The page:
Maintaining financial health after bankruptcy is an important goal for many people. In fact, that is what the process is all about. Contrary to popular belief, bankruptcy is not a sign that someone has gone broke or has failed in any way. It is a commitment to and an opportunity for a more stable financial lifestyle.
The first step on this journey towards financial health and independence is often maintaining the requirements of the bankruptcy process. This is especially important for those who file Chapter 13 bankruptcy.
Keeping on track
As explained on FindLaw, Chapter 13 is a type of bankruptcy that allows people with unmanageable debt to create a payment plan that aims to resolve what they owe over a period of three to five years. For those who file under Chapter 7 liquidation bankruptcy, relief in the form of discharge of debt is often more immediate.
Breaking the pattern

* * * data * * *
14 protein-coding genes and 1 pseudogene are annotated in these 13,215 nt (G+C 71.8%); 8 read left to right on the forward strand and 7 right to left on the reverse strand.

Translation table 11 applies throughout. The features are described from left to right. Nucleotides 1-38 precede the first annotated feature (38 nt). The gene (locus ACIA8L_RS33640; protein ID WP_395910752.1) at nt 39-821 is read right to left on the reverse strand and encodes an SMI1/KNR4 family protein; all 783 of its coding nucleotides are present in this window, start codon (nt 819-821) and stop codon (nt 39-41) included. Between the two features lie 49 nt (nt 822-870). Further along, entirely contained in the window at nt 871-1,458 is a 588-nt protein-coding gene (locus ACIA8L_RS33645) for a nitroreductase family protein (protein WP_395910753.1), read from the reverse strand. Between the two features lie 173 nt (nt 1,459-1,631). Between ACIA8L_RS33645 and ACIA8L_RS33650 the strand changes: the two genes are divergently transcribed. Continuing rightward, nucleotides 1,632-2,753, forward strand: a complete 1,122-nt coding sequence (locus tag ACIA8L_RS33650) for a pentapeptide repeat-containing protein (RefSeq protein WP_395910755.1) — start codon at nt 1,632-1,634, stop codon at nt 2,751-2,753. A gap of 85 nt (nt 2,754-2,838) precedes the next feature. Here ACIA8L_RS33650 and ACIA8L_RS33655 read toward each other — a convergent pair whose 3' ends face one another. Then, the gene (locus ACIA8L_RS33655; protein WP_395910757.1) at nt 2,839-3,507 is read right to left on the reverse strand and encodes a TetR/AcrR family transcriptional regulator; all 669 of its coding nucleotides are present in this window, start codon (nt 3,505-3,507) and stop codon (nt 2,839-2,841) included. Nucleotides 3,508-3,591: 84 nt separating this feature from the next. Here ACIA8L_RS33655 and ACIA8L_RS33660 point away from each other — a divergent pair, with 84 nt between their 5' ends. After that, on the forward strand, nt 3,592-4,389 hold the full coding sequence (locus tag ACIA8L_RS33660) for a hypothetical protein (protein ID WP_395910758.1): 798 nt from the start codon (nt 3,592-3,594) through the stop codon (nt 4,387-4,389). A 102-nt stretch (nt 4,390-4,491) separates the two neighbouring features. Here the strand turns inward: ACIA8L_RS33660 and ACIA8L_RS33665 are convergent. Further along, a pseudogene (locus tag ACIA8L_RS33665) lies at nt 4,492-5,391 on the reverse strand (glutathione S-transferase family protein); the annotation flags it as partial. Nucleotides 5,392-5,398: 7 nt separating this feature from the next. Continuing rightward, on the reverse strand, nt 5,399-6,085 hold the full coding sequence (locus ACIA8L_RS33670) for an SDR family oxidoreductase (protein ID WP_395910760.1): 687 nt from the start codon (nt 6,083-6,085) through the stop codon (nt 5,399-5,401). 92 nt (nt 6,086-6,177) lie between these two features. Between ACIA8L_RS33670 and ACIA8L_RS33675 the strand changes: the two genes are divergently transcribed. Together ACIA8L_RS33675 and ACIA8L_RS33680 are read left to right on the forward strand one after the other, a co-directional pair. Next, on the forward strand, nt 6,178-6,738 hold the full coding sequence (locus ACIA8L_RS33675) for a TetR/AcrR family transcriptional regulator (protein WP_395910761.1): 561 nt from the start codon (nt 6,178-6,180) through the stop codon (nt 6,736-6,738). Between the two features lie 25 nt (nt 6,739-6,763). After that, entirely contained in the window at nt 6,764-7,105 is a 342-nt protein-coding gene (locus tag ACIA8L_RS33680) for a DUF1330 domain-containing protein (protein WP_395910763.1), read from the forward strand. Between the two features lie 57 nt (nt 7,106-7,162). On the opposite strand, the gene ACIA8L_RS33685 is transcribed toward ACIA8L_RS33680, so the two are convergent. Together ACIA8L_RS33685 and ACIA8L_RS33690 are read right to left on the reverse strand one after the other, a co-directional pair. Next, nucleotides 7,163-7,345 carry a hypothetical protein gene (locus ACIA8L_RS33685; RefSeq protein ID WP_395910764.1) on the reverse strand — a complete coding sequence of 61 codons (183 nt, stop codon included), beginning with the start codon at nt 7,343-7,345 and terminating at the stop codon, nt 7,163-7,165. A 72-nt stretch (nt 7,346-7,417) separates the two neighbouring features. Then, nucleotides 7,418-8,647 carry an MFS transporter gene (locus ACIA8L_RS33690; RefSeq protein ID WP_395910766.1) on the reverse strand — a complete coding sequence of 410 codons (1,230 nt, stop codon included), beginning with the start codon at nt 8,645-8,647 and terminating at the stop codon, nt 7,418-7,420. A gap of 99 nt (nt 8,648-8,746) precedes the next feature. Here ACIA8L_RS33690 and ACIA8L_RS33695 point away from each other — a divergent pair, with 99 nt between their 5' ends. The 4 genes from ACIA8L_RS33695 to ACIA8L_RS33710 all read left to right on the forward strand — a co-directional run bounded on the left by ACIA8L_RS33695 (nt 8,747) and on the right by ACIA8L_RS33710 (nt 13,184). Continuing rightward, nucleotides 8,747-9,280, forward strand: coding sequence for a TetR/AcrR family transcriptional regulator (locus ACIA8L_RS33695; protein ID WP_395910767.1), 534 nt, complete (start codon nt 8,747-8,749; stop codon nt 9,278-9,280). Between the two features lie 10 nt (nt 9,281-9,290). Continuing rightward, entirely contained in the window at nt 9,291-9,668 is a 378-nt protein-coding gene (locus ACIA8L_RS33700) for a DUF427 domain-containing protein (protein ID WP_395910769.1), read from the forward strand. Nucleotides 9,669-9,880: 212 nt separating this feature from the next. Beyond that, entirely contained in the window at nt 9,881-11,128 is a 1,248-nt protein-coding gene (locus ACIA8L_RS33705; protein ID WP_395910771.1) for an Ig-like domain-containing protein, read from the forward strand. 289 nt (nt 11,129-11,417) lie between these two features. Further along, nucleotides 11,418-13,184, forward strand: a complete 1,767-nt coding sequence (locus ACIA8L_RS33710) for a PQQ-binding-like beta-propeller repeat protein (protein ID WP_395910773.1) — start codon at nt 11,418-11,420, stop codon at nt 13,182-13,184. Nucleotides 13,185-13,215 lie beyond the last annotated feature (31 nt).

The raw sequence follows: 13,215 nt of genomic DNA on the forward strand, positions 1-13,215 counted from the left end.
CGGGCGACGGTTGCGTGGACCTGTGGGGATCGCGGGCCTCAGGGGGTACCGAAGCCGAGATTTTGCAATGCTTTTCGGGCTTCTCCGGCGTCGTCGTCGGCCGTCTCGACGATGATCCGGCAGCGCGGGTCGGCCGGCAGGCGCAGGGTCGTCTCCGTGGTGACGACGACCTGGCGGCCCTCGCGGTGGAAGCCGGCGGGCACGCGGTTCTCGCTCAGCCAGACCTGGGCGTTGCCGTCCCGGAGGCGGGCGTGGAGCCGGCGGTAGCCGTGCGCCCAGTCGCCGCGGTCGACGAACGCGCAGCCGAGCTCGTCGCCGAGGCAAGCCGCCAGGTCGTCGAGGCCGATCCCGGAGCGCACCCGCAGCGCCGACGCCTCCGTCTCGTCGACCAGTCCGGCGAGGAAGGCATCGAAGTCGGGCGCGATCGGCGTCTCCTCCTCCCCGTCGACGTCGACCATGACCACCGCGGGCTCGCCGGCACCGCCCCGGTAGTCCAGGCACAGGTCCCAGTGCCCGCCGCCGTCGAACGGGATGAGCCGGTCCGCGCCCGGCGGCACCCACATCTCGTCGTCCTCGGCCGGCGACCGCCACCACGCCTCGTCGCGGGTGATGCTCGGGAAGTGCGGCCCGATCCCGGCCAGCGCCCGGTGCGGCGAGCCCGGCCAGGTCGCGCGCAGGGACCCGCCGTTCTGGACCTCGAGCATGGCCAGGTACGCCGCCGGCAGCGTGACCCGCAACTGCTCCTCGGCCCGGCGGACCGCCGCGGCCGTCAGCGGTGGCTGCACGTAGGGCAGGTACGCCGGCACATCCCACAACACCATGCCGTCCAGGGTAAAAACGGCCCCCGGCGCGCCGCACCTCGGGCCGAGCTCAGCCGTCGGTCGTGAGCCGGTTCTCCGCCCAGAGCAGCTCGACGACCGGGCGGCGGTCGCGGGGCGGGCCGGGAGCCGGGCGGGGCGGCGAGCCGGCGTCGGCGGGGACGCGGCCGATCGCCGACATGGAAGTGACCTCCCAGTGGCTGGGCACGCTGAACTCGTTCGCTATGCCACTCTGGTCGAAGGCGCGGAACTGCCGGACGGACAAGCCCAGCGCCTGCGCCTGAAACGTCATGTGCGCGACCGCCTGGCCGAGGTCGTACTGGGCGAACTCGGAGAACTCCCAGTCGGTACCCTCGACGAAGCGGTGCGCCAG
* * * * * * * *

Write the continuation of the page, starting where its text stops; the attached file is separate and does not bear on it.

Going forward, many people choose to maintain the lifestyle that depends in which they depend less on credit cards. Luckily, there is a great deal of advice on how to do this online.
Personal finance pundit Dave Ramsey, for example, suggests taking a behavioral approach by paying off the smallest debts first. This theoretically allows for the satisfaction of accomplishing small goals while working towards financial independence. This type of reward could be useful incentive to act quickly, should debt begin to accrue again post-bankruptcy.
There are many schools of thought when it comes to breaking the cycle of debt. Like many things, it is usually best to look at the reality of the situation first, and then to determine which options are most likely to be effective.